With the sun's rays descending into golden amber hues, the bees get a reprieve from the dearth of summer. I fed throughout August and September, while treating for Varroa with thymol. The honeybees have come out of summer doing well and looking forward to the beautiful blooms of autumn. This is my favorite season, one that offers a blast of beauty from roadside "weeds" as well as a chance for the honeybees to add to their food stores in hopes of surviving winter.
Pollen baskets are filled to the brim with golden and orange pollen coming in.
This "little" nuc has really done well. It's always wanted to beard, even when it was cool outside. So I gifted it a screened bottom board after taking this shot. Still, they continue to beard. Some bees just enjoy it, I suppose. I took up their cue and started relaxing more and just enjoying the honeybees a bit more this autumn.
I took some time off from feeding, about 6 weeks. The apiary has that wonderful sweet and sour smell of goldenrod and aster nectar. I stand in the middle of the hives and just breathe. Another one of my favorite things. I also added back in frame feeders and began feeding heavy syrup to help bump up their weights. I'll feed for another month or so. I learned a great trick from "First Lessons in Beekeeping" by Keith Delaplane, and it works great: staple a small block of wood in the middle of the feeders to keep them from bowing out. Works like a charm! Just had to cut the screens down to allow for the wood block. I also have long strips of corrugated plastic floating in the feeders to act as life rafts for any bees that get stuck in the drink.
While spending time not mowing the grass and just taking it easy, I marvel at the honeybees taking advantage of every possible bloom that autumn offers, such as this yellow clover just a few yards away from the apiary.
In the busy heat and flurry this summer, my business manager (and wife) Yvonne seized an opportunity that placed T's Bees Honey at Mecklenburg County's oldest farmer's market. Mecklenburg County Market is located on Harding Place near Morehead in Charlotte's Elizabeth neighborhood. The store is packed full of regional and local produce, and now, Charlotte's finest raw wildflower honey.
Here I am at left with Dale McLaughlin just after our first delivery. Sure there are other honeys there, but T's Bees Honey is the only one from Mecklenburg County! Needless to say we were both thrilled. Dale's grandmother Pearl opened the store in 1937.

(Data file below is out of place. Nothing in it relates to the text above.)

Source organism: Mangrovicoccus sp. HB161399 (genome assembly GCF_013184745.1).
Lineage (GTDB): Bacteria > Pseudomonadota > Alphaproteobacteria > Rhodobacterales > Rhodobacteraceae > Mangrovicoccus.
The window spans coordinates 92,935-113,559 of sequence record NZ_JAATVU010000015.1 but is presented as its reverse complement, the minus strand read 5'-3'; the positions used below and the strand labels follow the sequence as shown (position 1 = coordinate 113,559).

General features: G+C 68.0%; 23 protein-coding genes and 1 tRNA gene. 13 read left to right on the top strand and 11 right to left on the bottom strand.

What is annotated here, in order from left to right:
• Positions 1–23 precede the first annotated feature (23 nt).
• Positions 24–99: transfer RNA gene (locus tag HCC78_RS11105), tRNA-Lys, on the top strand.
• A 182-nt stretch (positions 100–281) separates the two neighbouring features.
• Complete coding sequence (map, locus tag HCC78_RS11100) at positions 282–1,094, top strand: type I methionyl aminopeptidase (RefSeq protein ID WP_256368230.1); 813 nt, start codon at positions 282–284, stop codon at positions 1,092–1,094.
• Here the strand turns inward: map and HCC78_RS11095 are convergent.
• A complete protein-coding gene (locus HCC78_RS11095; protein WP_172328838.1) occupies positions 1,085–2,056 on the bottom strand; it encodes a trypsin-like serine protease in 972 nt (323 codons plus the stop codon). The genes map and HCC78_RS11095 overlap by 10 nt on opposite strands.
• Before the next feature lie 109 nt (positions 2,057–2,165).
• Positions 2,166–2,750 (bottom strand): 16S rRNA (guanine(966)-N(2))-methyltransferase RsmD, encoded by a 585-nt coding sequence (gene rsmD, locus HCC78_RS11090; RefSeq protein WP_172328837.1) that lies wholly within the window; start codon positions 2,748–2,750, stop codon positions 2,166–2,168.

The quiet, wonderful little red brick store is an amazing place to visit. Beverly's Gourmet Foods are carried there, as Beverly is Dale's daughter. When you're there buying some of my honey, be sure to treat yourself and get some of Beverly's Gourmet Foods, too. They're amazing.
I also managed to finally make my first official honey label. I was inspired by a local field of flowering weeds near a shopping center in Charlotte. Each year I will make a new label. As every season tastes different, it will look different, too, at least on my jars of honey.
AND, I finally took and passed the North Carolina Beekeepers Association's journeyman exam and practical test at the association's summer conference in Hickory. Our historic organization was begun in 1917 with an initial meeting of 150 beekeepers representing over 6,000 colonies. Guest speaker was none other than Mr. E.R. Root of Medina, Ohio, who continued his father's work with the Root Candle Company and co-authored "The ABC's and XYZ's of Bee Culture". During this hot and exciting summer of 2016, I was delighted to learn I'd finally made it up a level from Certified Beekeeper to Journeyman Beekeeper. I only scored an 80 on the exam (but managed a 100 on the practical). Fittingly, I scored a "B"!
Tom Davidson is the owner and beekeeper at T's Bees.
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